Messier, of Tolland, appeared in Hartford Superior Court on Wednesday to argue that she is entitled to the money she gave a bagman for a crooked prosecutor six years ago.

The bagman was to give the money to the prosecutor, who was to argue for the early release from prison of Messier's husband, convicted child molester Joseph Messier.

The Messiers got in trouble because the prosecutor wasn't on the take, and the bagman was an undercover investigator with the chief state's attorney's office.

Joseph Messier, 64, pleaded guilty to bribery in December 1998 and was sentenced to four years in prison, concurrent with his sex assault sentence. He was released after serving less than six years behind bars for molesting two children.

Rebecca Messier was also charged with bribery, but she was granted a special form of probation that resulted in the charges being erased from her record.

Rebecca Messier now wants the state to return her money, which was found in a safe at the chief state's attorney's office in Rocky Hill in December. Her lawyer, James Armentano, filed a motion that was heard in court Wednesday.

"You want the money back?" a disbelieving Judge Elliot N. Solomon said.

Armentano said there is "a real basis" for the return of the money, because there was a renunciation of the bribery act by Rebecca Messier. In criminal law, renunciation occurs when a person voluntarily and completely abandons his intent to commit a crime, before the crime occurs.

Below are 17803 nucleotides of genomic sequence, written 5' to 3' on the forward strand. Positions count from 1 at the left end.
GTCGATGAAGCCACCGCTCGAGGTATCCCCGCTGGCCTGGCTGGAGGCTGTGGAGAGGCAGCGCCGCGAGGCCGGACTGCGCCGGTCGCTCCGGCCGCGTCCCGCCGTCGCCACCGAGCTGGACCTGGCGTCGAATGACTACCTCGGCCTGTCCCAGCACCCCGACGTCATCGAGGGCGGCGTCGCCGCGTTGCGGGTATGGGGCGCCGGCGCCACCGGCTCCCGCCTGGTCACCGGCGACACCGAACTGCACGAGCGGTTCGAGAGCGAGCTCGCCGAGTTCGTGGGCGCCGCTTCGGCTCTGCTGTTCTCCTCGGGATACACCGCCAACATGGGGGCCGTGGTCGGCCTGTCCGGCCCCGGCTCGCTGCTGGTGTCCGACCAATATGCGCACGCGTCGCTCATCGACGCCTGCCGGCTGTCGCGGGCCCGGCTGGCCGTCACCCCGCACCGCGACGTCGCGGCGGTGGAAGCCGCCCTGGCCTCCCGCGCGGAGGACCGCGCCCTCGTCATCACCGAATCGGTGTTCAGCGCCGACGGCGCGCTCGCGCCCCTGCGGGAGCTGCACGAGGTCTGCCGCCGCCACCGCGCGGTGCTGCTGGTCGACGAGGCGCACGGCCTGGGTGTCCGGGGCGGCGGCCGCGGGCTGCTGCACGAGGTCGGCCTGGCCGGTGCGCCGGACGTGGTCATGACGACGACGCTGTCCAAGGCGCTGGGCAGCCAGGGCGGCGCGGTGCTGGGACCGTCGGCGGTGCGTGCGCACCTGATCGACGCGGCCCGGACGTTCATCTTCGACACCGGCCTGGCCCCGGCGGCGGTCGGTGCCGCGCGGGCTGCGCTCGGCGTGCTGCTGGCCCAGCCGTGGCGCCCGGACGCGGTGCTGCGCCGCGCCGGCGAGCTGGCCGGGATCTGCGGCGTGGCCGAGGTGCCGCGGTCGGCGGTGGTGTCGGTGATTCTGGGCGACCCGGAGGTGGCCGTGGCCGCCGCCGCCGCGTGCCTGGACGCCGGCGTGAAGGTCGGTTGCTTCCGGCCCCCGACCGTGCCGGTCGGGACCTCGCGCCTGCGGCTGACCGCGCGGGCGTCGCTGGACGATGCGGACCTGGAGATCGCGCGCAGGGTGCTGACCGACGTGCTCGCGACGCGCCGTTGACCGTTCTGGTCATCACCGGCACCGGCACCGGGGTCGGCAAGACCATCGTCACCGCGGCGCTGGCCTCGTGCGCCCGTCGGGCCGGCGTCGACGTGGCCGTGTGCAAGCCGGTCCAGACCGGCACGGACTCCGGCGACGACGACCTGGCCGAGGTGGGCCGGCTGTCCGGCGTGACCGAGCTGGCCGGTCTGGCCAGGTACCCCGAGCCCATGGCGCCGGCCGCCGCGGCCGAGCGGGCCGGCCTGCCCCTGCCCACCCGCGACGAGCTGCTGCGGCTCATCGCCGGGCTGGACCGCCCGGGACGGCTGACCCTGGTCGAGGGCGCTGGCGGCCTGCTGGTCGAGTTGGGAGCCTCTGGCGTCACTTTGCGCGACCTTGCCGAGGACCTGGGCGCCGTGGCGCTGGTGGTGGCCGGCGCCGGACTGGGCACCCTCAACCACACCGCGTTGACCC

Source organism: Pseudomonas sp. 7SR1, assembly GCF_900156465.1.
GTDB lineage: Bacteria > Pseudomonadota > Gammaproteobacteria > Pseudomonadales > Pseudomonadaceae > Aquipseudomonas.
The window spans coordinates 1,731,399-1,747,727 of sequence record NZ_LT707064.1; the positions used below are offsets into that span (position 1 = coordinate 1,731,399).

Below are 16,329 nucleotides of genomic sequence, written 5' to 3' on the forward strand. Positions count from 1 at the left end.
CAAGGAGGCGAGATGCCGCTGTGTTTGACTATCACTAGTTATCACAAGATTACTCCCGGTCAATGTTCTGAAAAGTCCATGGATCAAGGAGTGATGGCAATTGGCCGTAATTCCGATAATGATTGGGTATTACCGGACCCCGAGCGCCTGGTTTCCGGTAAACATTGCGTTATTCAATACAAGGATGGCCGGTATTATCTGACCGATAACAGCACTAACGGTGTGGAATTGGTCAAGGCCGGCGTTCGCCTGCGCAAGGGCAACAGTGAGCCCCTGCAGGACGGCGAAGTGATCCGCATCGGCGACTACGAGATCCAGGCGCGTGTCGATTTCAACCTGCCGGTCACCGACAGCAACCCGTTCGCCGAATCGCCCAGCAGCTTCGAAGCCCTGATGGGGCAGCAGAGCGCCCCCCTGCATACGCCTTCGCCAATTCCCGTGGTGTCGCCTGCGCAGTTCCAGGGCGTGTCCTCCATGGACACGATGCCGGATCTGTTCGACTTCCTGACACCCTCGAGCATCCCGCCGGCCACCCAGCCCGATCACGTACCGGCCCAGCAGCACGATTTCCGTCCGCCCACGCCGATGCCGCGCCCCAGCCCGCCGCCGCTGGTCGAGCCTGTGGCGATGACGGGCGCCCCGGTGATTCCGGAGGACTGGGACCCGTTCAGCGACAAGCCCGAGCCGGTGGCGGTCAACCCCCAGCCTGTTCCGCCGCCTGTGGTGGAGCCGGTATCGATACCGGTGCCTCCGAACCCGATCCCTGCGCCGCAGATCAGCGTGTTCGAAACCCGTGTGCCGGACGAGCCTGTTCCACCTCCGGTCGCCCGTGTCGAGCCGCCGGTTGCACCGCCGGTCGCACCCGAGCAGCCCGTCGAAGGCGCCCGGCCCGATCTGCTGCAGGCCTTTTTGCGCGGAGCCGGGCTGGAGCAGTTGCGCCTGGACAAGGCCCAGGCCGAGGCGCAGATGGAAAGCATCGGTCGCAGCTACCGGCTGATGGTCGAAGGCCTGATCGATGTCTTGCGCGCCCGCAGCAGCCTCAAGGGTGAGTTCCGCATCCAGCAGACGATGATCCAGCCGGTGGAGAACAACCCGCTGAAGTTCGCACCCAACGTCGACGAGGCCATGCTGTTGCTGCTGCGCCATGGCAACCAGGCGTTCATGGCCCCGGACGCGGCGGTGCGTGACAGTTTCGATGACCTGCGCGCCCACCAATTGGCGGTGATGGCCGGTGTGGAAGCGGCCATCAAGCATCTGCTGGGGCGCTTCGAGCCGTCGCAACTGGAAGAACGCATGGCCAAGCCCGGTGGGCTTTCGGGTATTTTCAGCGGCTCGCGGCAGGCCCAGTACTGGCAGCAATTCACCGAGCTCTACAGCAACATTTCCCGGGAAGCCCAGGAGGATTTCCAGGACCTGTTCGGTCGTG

Solomon agreed to hear arguments on the motion next month.

Still, he cautioned Messier and Armentano: "I wouldn't bring a bankbook with you. I don't think you're going to be bringing it back."

Santa Fe Considers Pet Seat Belts

SANTA FE, New Mexico - Buckle up, Bowser. Fasten your belt, Fluffy. Santa Fe is considering whether to make dogs and cats wear seat belts in the car.

An ordinance endorsed Tuesday by a City Council committee would require any animal in a vehicle to be restrained so it doesn't fall out. An animal in a truck bed would have to be crated or restrained.

Local pet stores already stock devices to restrain animals in vehicles, although managers said they don't sell many.

A "pet safety sitter," which sells for up to $21, has a strap that goes across a dog's chest, and a $27 "pickup tie-out" attaches to a collar so a dog can't jump out of a truck bed. There's even a little booster seat so a dog can see out of the window, with an attachment to keep the animal from jumping around.

Some other U.S. communities already have similar rules, the anti-abuse group American Humane said.

The proposed ordinance would also require leashes for dogs and cats on public property.